Govt bans suspect carbon units

By Brian Fallow

Climate Change Minister Nick Smith. Photo / Mark Mitchell
Climate Change Minister Nick Smith. Photo / Mark Mitchell

The Government has moved to ban environmentally suspect carbon credits from the New Zealand emissions trading scheme.

As it foreshadowed in September's release of the Caygill review of the ETS, it has banned certified emission reduction units (CERs) generated by projects which destroy two industrial gases - hydrofluorocarbon-23 and nitrous oxide.

CERs are generated by projects in developing countries which cut emissions and have been approved by a United Nations agency.

The idea is that the atmosphere does not care where or how emissions are reduced. If it is cheaper for emitters in New Zealand, say, to fund via the CER market emissions reductions elsewhere more cheaply than they can reduce their own, that is fine.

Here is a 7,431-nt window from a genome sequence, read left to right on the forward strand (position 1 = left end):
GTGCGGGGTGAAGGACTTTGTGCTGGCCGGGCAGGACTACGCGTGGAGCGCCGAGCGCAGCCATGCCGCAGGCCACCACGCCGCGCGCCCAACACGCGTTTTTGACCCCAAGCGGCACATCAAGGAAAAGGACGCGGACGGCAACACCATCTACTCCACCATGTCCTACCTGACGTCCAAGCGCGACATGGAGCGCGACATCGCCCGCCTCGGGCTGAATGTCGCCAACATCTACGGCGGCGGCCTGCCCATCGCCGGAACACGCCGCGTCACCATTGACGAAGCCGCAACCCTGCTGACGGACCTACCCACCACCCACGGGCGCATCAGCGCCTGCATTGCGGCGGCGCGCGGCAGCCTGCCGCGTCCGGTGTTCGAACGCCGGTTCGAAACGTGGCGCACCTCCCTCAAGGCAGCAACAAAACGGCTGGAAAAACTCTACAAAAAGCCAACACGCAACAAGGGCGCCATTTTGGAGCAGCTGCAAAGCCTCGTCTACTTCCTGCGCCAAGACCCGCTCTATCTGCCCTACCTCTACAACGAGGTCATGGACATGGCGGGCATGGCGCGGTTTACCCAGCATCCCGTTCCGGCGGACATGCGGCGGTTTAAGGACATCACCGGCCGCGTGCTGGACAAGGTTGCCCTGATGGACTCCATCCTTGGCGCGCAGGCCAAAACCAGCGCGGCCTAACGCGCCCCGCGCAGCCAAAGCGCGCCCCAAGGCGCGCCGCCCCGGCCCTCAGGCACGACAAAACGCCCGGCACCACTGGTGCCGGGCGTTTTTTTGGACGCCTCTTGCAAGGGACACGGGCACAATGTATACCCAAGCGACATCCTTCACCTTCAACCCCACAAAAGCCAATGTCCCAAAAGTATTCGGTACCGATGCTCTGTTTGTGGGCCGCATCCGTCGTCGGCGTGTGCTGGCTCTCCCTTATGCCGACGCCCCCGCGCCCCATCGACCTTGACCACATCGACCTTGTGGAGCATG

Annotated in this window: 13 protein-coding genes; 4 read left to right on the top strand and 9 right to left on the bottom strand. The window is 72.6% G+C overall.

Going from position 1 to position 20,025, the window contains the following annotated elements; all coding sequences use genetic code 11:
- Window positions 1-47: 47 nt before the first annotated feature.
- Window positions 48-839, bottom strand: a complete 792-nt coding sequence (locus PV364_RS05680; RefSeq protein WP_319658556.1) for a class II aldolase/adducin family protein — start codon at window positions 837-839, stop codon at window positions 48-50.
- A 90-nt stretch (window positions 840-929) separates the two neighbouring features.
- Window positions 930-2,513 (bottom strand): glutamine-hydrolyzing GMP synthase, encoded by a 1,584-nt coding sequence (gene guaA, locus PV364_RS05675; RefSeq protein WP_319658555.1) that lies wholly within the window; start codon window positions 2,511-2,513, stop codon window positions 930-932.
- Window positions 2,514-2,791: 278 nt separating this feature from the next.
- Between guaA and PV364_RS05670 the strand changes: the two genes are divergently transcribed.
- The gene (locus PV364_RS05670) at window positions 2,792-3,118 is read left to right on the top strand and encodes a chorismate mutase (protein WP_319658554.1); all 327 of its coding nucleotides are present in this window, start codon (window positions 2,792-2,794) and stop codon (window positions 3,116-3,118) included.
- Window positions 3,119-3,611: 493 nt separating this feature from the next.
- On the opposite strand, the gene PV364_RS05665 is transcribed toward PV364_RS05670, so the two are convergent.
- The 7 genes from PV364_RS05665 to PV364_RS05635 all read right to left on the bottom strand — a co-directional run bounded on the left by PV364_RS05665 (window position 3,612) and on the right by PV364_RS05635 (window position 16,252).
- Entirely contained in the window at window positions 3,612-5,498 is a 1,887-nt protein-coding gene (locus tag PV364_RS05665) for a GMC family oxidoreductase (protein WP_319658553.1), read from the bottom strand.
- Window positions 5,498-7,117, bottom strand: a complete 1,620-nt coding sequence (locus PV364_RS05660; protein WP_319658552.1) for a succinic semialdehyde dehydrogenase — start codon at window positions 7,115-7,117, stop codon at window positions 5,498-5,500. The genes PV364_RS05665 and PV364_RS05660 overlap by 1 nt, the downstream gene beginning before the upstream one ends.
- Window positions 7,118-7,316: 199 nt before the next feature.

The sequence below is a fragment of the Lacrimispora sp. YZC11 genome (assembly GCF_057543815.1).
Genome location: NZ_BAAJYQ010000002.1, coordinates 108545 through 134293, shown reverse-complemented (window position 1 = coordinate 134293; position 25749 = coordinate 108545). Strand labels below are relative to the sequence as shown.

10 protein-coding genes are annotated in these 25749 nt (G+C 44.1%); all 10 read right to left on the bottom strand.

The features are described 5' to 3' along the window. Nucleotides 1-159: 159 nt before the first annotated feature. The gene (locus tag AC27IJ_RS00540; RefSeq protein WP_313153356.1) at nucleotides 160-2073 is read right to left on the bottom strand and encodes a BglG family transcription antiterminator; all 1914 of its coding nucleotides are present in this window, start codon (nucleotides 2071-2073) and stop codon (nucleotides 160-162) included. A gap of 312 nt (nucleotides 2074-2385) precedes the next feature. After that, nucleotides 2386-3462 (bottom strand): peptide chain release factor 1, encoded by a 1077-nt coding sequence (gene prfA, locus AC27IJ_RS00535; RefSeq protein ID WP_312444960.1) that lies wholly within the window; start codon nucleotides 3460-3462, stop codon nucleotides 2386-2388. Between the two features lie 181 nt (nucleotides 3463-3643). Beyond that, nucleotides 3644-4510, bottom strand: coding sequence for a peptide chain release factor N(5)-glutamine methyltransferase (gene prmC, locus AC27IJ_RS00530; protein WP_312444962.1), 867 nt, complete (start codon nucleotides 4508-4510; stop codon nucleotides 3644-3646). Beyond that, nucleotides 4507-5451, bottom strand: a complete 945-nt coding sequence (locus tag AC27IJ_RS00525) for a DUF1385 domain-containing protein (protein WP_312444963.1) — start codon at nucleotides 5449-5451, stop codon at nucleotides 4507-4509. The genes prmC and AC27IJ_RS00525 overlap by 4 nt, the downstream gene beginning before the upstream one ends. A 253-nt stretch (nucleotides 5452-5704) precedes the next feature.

But for HFC-23 the value of the CERs greatly exceeds the cost of producing the gas, leading to the accusation that countries, especially China, have been ramping up production of the gas to profit from then destroying it.

The Ministry for the Environment said such projects were estimated to account for two-thirds of the CERs issued so far.

The European Union will ban them from its ETS from 2013, and Australia from the scheme it will set up by 2015.

Climate Change Minister Nick Smith said it was important New Zealand did the same lest it become a dumping ground for units of questionable environmental benefit.

The change is not retrospective. Any units bought by New Zealand companies on forward contracts would be exempt until June 2103, provided the contracts were made before today.

Forest owners, who have seen the domestic price of carbon almost halve over the past year, have called for the change. But Business New Zealand is critical of the decision.

"Kiwi businesses will be forced to buy higher priced units, resulting in increased costs for both business and households at a time when they can least afford it," chief executive Phil O'Reilly said.

"Trade-exposed businesses, already at a disadvantage because their competitors do not face a similar price on carbon, will potentially have their international competitiveness further undermined."

- NZ Herald

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